The secret to growing an audience with voice assistants from Sarah Andrew Wilson, Chief Content Officer of Matchbox.io

A question frequently asked by agencies and brands is “How do we acquire users for our voice experience?” Attracting users to a brand new voice application is one of the biggest challenges faced by the industry today. Once a voice experience is launched on Amazon Alexa or Google Assistant, as an Alexa Skill or Action for Google Assistant, attracting users and growing your voice community can become a major challenge. The problem is so big, that lack of knowledge and experience is keeping many brands back from leveraging voice assistants to engage with their consumers and fans.

Sarah Andrew Wilson, Chief Content Officer of Matcbox.io, connected with True Reply CEO and co-founder Jose Cotto on the Beyond Voice podcast. Sarah has helped Matchbox.io reach 12 million users and in 2020, Sarah was named an Alexa Champion by Amazon, a Top 12 Leader in Voice AI by Voicebot.ai, and a Top 40 Voice AI Influencer by SoundHound. She has been integral in the development of some of the most popular voice apps on Amazon Alexa, Google Assistant, and Samsung Bixby. She was instrumental in creating some of the most popular voice apps today, including Question of the Day, Find My Phone, Kids Quiz, and Guess My Name.

On this episode of Beyond Voice, which you can listen to right now, Sarah shared her secret to growing your voice experience, attracting more users, and increasing your monthly active users.

Matchbox.io manages 20 voice experiences in their portfolio on Amazon Alexa, Google Assistant, and Samsung Bixby. Sarah pointed out that the most important thing to remember when designing voice experiences and gathering an audience is that some aspects of designing for voice are very similar to other channels like social media and websites; while at the same time some channels are unique to a voice experience. According to Sarah, “You want to make your content helpful, or fun, or ideally a combination of both of those.”

Sarah recounted one of her earlier experiences with a voice experience they created called Daily Poll, where they would poll people daily on a certain topic for the day. The measurement results showed that it was neither fun nor helpful to be polled on your opinion about daily news items. Sarah pointed out that people did not want to return to the poll the next day, and she believed the reason for this was the fact it didn’t add to their current day’s experience in a positive way. This real-life scenario illustrated to Sarah the importance of having a fun and helpful voice experience. 

Sarah added, “Another way that voice is very similar to other channels is that you want to offer something that is very new to return to every day.” Where this parallels other experiences is when we look at some of the most successful social media accounts, they continuously provide new content for their followers to return to on a daily basis. This strategy not only helps grow their followers but also helps build a loyal following. 

There are a few aspects of building a voice experience that differ from other platforms and need to be kept in mind during design. “The biggest mistake I see when people are creating content for voice experiences ,” Sarah continued, “is not realizing that we speak differently than we write. When we write we often have longer sentences, we use bigger words when we write. If you think about when you speak, we actually speak in much shorter sentences and we use simpler words.” She emphasized that when creating content for voice experiences or a smart speaker it is important to ensure that you are not copying and pasting content from another channel and placing it in your voice experiences. Your voice experience must sound natural and similar to how we speak.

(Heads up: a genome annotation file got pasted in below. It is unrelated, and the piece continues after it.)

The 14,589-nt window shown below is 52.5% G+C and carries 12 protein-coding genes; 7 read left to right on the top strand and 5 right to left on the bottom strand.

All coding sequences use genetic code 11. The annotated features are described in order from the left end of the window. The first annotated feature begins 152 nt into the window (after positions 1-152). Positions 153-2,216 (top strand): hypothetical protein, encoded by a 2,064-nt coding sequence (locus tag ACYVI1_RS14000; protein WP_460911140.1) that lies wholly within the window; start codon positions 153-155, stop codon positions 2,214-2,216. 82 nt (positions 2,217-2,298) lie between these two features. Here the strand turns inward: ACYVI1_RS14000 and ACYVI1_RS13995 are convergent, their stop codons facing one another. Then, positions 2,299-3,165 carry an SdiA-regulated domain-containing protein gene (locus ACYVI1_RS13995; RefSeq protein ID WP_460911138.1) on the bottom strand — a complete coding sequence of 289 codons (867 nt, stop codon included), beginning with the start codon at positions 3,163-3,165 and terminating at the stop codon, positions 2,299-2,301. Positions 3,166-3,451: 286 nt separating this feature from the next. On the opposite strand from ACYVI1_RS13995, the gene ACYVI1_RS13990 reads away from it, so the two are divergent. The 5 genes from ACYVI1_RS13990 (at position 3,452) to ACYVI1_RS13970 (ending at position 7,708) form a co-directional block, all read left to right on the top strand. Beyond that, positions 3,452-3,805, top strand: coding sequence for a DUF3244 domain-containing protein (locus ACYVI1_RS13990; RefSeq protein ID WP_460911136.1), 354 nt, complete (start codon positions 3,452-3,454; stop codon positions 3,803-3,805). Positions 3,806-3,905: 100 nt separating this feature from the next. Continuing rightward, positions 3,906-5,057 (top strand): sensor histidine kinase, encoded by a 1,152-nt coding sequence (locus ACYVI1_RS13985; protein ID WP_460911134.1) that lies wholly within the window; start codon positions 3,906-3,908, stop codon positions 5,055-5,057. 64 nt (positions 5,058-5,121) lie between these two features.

Two important questions to keep in mind when creating a voice experience is “Does my voice experience need to be a voice experience? Am I creating a voice experience because I feel like I need to have it?” If you are creating a voice experience just for the sake of creating one, it is the wrong reason to be creating a voice experience. Sarah noted that the voice experience should be a natural way for people to interact with your brand and if you cannot figure out a way to make this possible, a voice experience is not necessary. 

It is also important to note that, if you are launching your voice experience in different languages and countries, you must understand the culture of the region you are intending to enter. For example in the US what a baby wears is called a “diaper” while in England it is called a “nappy.” The same item or action may not have the same name in different English-speaking countries across the world. It also remains the same when translating for different languages in different regions across the world. People who speak Spanish in the US, Mexico, and Spain may have three different pronunciations for the same word or speak with three different accents. What works really well for Spanish-speaking individuals living in America may not work just as well for Spanish-speaking individuals living in Spain. It is important to get someone on your team who understands these differences.

In order to continuously grow your voice experience, it must be relevant and useful to the individuals you are trying to serve. It must feel natural, just as if you are having a conversation with another person, and it is very important to understand the culture and needs of the person who will be interacting with your voice experience.


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